Note: For the purpose of categorization, scientific fraud is considered to be different than scientific hoaxes. Scientific fraud implies a criminal intent. Scientific hoaxes, on the other hand, have a satirical or humorous intent. Some cases do not fit well into either category, so it is worth checking the listings for individual disciplines for a fuller listing of scientific deceptions.
Shortly before his death in 1702, butterfly collector William Charlton (1642-1702) sent a specimen to esteemed London entomologist James Petiver. Petiver thought it was quite remarkable. He wrote, "It exactly resembles our English Brimstone Butterfly (R. Rhamni), were it not for those black spots and apparent blue moons on the lower wings. This is the only one I have seen."
Carl Linnaeus had a chance to examine the rare butterfly in 1763 and declared it to be a new species that he named Papilio ecclipsis. He included it in the 12th edition (1767) of his Systema Naturae.
But thirty years later, in 1793, the Danish entomologist John Christian Fabricius examined it more closely and realized it was a fake. The black spots had been painted on the wings. The rare butterfly, the only one of its kind ever seen, was nothing more than a common Brimstone ( Gonepteryx rhamni ).
When Dr. E.W. Gray, keeper of National Curiosities at the British Museum where the specimen was stored, heard of the deception, he is said to have become so enraged that he "indignantly stamped the specimen to pieces". The lepidopterist William Jones carefully created two replica specimens that are now preserved as "The Charlton Brimstones".
It is unclear whether this is an example of scientific fraud (i.e. Was Charlton hoping he would be credited with the discovery of a new species?), or if it was intended as a mere practical joke.
On October 19, 1752, the Pennsylvania Gazette published a brief description of an experiment recently conducted by Benjamin Franklin. Franklin, the article said, had flown a kite in a thunderstorm, causing electricity to be conducted down the line of the kite and electrifying a key tied to it. This demonstrated that lightning, as many had speculated, was a form of electricity.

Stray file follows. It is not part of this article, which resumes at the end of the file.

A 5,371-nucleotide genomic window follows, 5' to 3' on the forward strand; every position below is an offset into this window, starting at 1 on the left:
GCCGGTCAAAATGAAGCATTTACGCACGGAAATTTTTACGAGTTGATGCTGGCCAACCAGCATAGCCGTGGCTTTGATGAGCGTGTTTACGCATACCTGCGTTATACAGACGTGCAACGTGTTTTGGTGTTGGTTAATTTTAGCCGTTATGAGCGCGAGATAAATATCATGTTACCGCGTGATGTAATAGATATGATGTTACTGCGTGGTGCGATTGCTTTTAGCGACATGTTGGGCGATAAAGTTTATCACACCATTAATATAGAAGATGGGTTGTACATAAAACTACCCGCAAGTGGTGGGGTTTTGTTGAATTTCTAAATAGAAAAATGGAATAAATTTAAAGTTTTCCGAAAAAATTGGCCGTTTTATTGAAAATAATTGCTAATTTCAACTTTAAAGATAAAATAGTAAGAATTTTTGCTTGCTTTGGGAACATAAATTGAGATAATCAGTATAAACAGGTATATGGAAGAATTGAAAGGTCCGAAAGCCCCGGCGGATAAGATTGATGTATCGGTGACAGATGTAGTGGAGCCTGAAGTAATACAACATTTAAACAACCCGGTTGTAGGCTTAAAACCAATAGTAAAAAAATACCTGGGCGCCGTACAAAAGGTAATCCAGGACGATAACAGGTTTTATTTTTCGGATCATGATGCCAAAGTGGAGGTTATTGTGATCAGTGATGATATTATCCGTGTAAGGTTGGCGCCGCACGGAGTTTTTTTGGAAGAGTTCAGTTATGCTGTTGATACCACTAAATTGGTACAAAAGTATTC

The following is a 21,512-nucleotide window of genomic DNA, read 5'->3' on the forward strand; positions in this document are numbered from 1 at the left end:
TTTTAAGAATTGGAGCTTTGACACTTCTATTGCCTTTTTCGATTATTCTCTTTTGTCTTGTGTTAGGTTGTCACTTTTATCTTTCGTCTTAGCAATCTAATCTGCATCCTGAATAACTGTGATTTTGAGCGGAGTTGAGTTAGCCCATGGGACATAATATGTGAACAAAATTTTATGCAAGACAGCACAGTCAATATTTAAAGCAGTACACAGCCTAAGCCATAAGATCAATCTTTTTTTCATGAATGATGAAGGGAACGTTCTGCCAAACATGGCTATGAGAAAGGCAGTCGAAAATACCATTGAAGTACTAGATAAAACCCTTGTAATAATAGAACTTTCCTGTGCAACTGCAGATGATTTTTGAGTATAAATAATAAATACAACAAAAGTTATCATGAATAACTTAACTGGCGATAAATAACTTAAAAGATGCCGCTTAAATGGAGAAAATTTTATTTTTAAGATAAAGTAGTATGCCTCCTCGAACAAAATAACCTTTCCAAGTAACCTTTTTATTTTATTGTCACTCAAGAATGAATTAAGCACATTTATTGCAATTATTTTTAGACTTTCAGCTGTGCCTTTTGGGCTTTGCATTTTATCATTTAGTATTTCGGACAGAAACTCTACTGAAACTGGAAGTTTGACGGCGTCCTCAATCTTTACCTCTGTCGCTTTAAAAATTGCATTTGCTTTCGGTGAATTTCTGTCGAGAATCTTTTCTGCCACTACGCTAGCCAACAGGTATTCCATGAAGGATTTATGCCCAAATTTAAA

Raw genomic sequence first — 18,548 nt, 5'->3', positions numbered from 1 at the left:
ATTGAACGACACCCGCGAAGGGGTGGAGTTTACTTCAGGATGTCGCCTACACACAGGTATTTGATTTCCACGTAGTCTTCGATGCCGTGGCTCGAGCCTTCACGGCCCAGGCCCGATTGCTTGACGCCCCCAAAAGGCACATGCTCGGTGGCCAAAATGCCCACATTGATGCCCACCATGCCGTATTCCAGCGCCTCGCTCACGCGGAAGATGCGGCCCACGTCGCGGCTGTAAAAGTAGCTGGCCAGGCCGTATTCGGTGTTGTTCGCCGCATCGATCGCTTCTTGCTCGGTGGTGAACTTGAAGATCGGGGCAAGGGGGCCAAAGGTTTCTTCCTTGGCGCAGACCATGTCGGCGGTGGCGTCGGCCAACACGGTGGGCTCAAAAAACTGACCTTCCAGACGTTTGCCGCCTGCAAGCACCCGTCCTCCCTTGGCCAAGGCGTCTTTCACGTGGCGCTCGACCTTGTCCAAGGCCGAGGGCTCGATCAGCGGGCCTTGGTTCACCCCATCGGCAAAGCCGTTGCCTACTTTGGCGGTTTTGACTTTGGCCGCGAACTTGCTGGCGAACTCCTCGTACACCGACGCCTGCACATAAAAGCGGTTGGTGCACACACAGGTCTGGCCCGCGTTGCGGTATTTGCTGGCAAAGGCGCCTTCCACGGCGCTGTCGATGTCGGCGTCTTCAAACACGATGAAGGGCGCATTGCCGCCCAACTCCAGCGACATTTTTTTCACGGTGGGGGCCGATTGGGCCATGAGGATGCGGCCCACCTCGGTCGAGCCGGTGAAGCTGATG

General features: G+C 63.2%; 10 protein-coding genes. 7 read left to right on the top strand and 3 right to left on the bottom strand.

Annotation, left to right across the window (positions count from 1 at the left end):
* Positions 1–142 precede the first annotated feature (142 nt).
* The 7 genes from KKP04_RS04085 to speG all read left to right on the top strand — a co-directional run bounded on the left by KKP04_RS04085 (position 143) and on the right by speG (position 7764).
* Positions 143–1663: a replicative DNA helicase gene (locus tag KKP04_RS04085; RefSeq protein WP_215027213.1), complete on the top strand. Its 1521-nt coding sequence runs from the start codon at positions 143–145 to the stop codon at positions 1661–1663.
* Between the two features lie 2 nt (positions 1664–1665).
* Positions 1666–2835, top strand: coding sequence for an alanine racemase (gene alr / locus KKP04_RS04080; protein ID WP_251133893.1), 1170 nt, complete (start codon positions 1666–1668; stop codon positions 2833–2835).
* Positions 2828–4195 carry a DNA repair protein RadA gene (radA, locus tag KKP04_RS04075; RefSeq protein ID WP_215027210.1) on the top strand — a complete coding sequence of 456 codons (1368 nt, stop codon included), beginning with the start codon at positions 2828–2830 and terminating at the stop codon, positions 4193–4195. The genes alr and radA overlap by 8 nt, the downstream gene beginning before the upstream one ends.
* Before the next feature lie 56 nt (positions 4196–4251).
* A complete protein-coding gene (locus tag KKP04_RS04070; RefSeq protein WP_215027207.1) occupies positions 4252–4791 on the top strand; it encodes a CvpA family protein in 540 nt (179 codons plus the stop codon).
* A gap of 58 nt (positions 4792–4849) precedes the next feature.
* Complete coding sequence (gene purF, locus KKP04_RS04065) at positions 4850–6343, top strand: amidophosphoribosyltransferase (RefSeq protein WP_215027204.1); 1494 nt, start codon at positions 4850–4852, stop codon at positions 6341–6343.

Franklin's electric kite became the most famous experiment of the eighteenth century, helping to make Franklin famous throughout Europe and America. And yet, some historians argue that it probably never happened.
They point to a curious lack of details about the experiment. It is not known exactly when the experiment occurred. Sometime in June, 1752 was the closest Franklin ever came to an exact date. Nor did Franklin ever write a formal report about it. The only witness to the event was Franklin's son, who never said a word about it. Finally, such an experiment would have been extremely dangerous, possibly fatal, as Franklin knew.
Historian Tom Tucker suggests that Franklin originally proposed the idea for the experiment as a joke. Frustrated because the British Royal Society had been ignoring his letters to them about his earlier electrical research, he might have proposed the deadly experiment as a subtle joke. It was his way of saying, Go fly a kite in a storm! But when his suggestion reached France, where people took it seriously, Franklin decided to play along and claimed he really had conducted the experiment.
Tucker's theory remains controversial. Other historians argue that Franklin would never have risked being exposed as a liar by the scientific community.